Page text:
In 2023 and for the next several years, many raw material suppliers and finished product companies will continue to deal with the supply chain issues caused by the COVID-19 pandemic, reports Rob Brewster, President of Ingredients by Nature
Now, things continue to be complicated as we are amid a recession. Labour shortages, shipping delays and substantial price increases are just a few of the problems that companies are seeing, consequently making it more and more challenging to meet consumer demand and create innovative new products.
The pandemic also forced brands to re-evaluate their entire structure — from sourcing to finished product — its partnerships, both local to global, in-house versus contract and more. But despite the laundry list of hurdles, global supplement sales grew more than $10 billion in 2021 and it’s estimated that by the end of 2022, it will rise to $175.9 billion worldwide.1
Whether this boost in sales continues to grow or stays steady, finished product companies have been, or at least should be, planning for the future of their products more cautiously yet intensely. Brands must have a strong relationship with their sourcing and processing partners to better protect against possible delays.
After 90 years in business in sourcing and providing more than 300 ingredients, Ingredients by Nature was fortunate enough to continue supplying ingredients and processing custom orders with few setbacks in 2020.
For example, our citrus flavonoid extracts have been sourced from the same native areas for the past 18 years, allowing us to call on several partners to fulfil the needs of our customers in a timely manner. Having these kinds of close-knit, long-term relationships is vital to optimising output.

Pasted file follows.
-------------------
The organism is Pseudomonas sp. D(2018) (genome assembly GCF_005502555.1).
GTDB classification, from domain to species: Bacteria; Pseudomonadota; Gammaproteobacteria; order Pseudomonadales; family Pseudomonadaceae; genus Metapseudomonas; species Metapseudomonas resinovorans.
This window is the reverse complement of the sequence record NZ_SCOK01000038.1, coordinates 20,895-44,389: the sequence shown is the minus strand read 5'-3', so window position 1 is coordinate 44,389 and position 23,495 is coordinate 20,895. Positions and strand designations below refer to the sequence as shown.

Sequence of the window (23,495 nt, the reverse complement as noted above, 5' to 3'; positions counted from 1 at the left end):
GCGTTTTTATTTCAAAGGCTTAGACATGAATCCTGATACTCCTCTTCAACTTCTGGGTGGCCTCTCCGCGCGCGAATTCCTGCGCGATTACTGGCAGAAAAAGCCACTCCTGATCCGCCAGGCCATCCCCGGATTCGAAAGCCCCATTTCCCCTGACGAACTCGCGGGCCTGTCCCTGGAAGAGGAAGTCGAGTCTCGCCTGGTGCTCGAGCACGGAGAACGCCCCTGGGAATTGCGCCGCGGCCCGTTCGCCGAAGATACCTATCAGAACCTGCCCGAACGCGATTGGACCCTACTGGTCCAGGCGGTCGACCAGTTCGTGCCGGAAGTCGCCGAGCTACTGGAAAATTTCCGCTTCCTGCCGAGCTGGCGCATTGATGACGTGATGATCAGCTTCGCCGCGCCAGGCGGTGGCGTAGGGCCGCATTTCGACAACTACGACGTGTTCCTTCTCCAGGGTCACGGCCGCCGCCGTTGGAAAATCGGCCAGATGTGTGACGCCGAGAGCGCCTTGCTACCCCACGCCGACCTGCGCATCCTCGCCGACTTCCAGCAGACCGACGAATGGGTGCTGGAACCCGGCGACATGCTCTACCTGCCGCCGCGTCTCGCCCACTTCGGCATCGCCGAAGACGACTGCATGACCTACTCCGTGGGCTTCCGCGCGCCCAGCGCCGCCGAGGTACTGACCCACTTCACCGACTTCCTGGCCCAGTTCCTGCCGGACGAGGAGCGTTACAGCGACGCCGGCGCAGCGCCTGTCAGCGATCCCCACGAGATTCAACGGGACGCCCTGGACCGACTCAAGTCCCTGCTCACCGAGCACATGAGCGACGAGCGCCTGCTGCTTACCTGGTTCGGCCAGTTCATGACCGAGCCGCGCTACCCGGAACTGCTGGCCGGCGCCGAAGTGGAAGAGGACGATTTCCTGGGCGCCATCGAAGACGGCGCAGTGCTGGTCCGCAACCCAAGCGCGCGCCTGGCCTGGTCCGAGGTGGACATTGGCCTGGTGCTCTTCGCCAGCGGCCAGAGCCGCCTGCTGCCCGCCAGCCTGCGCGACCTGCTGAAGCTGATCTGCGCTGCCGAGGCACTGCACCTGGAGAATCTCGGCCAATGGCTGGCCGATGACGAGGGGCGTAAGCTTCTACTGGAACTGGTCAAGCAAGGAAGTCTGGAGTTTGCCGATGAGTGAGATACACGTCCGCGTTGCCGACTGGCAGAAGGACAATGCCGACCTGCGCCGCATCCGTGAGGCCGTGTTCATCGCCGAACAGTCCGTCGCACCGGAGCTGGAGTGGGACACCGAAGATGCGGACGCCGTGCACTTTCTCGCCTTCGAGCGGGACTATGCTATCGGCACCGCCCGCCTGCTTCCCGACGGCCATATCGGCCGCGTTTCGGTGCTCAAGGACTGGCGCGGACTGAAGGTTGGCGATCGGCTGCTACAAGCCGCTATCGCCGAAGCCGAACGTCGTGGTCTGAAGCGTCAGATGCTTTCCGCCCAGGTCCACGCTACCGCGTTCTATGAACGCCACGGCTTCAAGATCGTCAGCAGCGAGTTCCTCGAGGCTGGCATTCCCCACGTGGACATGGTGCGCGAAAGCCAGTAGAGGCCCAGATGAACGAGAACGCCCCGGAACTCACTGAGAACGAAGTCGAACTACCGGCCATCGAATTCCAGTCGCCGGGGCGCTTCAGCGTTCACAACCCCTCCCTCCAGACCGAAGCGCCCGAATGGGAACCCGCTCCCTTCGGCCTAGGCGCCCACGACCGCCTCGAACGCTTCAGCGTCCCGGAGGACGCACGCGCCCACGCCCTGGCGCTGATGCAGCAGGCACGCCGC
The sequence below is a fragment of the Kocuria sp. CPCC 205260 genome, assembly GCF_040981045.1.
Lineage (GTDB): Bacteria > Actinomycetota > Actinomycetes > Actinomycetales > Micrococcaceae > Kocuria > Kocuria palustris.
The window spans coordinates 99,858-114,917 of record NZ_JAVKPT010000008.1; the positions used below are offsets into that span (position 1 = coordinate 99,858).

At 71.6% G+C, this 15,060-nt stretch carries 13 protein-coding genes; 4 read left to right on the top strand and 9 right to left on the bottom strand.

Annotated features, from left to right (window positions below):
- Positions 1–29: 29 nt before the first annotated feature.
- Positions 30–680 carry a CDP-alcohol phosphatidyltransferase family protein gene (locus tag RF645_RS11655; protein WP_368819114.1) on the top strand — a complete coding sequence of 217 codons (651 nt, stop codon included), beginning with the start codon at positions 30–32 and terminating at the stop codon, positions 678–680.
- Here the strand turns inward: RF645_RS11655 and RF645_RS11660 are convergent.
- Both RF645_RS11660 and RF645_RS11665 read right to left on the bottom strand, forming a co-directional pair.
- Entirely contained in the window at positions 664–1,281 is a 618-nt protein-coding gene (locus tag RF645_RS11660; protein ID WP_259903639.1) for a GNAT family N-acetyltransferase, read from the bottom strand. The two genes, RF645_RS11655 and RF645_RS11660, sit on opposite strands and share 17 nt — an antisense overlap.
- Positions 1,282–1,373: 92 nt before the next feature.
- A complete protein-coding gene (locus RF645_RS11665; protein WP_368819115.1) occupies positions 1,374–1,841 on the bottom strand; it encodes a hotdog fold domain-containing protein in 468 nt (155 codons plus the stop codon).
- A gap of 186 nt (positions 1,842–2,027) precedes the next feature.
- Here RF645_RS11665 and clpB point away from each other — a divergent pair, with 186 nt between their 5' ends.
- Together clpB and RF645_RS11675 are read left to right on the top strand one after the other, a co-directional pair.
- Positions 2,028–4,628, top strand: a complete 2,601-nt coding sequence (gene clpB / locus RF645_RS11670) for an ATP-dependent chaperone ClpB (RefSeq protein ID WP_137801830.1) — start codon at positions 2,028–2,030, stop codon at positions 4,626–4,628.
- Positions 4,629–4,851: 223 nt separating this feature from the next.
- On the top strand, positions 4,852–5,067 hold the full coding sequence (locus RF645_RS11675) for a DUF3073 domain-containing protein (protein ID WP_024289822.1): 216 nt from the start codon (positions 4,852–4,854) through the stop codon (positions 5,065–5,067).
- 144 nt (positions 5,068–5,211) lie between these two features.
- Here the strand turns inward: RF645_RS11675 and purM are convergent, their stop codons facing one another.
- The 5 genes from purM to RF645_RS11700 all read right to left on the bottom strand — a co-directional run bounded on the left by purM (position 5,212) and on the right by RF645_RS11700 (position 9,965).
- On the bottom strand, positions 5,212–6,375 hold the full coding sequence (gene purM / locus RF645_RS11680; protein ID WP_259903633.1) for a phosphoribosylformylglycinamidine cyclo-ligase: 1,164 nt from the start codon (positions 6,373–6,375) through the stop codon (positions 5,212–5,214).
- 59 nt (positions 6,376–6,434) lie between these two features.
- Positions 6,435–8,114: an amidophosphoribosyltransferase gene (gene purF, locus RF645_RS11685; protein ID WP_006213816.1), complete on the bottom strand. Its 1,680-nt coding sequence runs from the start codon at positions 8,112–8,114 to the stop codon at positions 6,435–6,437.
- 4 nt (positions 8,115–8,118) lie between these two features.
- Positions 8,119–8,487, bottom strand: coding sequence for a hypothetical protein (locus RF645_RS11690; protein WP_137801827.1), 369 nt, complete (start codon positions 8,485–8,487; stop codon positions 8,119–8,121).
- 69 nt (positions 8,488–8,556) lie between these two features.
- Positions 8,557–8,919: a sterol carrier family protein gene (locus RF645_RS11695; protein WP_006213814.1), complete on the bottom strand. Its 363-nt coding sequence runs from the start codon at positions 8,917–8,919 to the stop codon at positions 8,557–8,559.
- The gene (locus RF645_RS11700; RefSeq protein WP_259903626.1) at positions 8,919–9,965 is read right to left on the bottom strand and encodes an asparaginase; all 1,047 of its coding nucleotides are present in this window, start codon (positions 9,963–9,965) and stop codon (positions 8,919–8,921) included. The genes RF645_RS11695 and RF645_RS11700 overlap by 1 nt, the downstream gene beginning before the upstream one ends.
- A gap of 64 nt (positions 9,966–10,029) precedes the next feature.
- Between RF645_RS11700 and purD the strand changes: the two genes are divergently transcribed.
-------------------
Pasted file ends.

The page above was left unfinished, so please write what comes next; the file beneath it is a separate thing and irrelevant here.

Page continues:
Once the raw materials are in hand, processing and testing are the next steps … but finding a supplier, processor and R&D team can sometimes be easier said than done.
The supply chain issues from the pandemic shutdowns brought about new areas of focus that were not previously on the radar, leaving many producers without options. So, reflecting now and planning for the future, several elements of sourcing and processing partnerships must be addressed to better plan and avoid any dreaded delays.
Another vital aspect of quality control is understanding the processing facility’s capabilities. For powder processing specifically, controlling the consistency of the entire process when it’s managed in one place means a higher quality product and quicker response times.
Blending, milling, micronising, density adjustments, sterilisation and freeze-drying are just some of the capabilities your partner should have. Another question is: how focused is your processor on you and your brand? Will your supplier and manufacturer be willing and able to help when you aren’t satisfied with an outcome?
Having a partner that is highly focused on your brand’s reputation and its ability to make quick and accurate adjustments with confident traceability are critical components of a partnership.
Today’s recipe for success is understanding the critical elements of sourcing processing partnerships, their capabilities, control and their ability to be nimble. This steadfast and communicative relationship with your ingredient supplier and processing facility will ensure a quality product time and time again.